They don't have it anymore because of smartphones. Except for when they sleep really. That's the only time that they're disconnected from their social lives. That's just dangerous.
What suggestions do you have for parents with regards to their children's use of social media?
First of all just really be aware and make conscious choices. It's automatic for us to visit our social media profiles, so also be aware of how we use them and why and how much. Then also pay attention to what's real and what's not, how we portray ourselves and how we want to be portrayed.
A lot of parents ask me how they should respond to their kid's social media use and if they should go on their kid's social media profile. I always say, "No. Absolutely not. Under no circumstances," because what you do then is you create an environment of distrust between yourself and your kid and that's the last thing that you want to do. You want them to be able to talk to you and to feel like they can talk to you. If you don't create an environment of trust, they're not going to want to talk to you. For sure they know and understand social media way better than you do, so if they want to hide something from you, they will.
Parents will go on there to look for things about what's going on with them and it's just an exercise of futility. Then they're like, "Okay, well what do we do then?" You really need to open up. You need to trust your kids and trust that they're going to make good decisions. From the place of trust that they're going to make good decisions, educate them about what decision making really is.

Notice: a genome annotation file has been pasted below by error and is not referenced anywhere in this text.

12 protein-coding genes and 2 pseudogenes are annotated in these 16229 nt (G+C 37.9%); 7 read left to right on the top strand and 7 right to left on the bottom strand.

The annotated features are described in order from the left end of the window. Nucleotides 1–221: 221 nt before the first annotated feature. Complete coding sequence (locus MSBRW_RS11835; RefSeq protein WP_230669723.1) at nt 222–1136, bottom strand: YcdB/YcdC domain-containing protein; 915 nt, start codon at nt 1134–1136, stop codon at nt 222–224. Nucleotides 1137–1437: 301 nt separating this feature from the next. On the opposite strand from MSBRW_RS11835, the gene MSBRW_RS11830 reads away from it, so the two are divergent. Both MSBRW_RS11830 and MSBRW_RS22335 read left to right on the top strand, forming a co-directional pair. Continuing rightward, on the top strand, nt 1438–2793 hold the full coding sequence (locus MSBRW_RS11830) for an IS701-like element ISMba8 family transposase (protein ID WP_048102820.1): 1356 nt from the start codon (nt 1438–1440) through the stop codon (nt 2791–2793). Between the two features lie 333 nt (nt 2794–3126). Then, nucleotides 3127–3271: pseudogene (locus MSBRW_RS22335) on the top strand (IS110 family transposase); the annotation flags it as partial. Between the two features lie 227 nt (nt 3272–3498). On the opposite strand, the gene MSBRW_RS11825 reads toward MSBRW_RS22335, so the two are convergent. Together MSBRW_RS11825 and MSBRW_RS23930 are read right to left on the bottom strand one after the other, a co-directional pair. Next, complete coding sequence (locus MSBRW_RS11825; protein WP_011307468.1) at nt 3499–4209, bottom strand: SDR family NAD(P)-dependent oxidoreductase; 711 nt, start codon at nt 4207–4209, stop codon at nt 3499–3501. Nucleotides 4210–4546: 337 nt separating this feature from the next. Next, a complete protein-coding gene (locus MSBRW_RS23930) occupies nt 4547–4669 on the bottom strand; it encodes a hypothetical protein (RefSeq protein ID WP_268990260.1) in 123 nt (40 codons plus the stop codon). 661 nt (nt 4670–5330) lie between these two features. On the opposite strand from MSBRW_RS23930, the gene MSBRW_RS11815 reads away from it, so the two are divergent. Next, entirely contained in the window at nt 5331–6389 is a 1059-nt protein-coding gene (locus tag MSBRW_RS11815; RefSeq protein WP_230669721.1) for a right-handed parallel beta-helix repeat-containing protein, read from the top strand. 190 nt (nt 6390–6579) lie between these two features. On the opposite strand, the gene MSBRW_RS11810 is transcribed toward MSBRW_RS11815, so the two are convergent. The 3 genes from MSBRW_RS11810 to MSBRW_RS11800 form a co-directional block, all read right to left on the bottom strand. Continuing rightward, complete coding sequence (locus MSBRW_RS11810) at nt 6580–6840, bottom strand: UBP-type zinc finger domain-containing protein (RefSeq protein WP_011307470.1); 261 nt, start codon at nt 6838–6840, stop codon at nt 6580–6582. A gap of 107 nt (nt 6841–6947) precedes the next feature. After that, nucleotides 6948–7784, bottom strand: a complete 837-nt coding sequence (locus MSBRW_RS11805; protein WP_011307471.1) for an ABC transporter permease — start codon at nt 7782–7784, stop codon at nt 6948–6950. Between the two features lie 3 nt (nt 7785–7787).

Can you tell me a little bit about what people can look forward to in your book?
In the book, each chapter deals with an issue that adolescent girls are facing - relationships, peer pressure, media, etc. Each chapter not only talks about the issue, but also answers, "Okay, what do I do about it?" That's really useful because it's not just, "Okay, here's a problem" but "Here's a problem. How can I respond to the problem?"
Do you have plans to write another book?
I am working on another one, but it's in the very beginning stages. My work has started to really have a very specific focus around time of transition from being a girl to being a woman and determining what tools we as parents, educators and as a culture want to give girls in this moment of transition in order for them to be able to grow into strong, independent, self-respecting, confident women.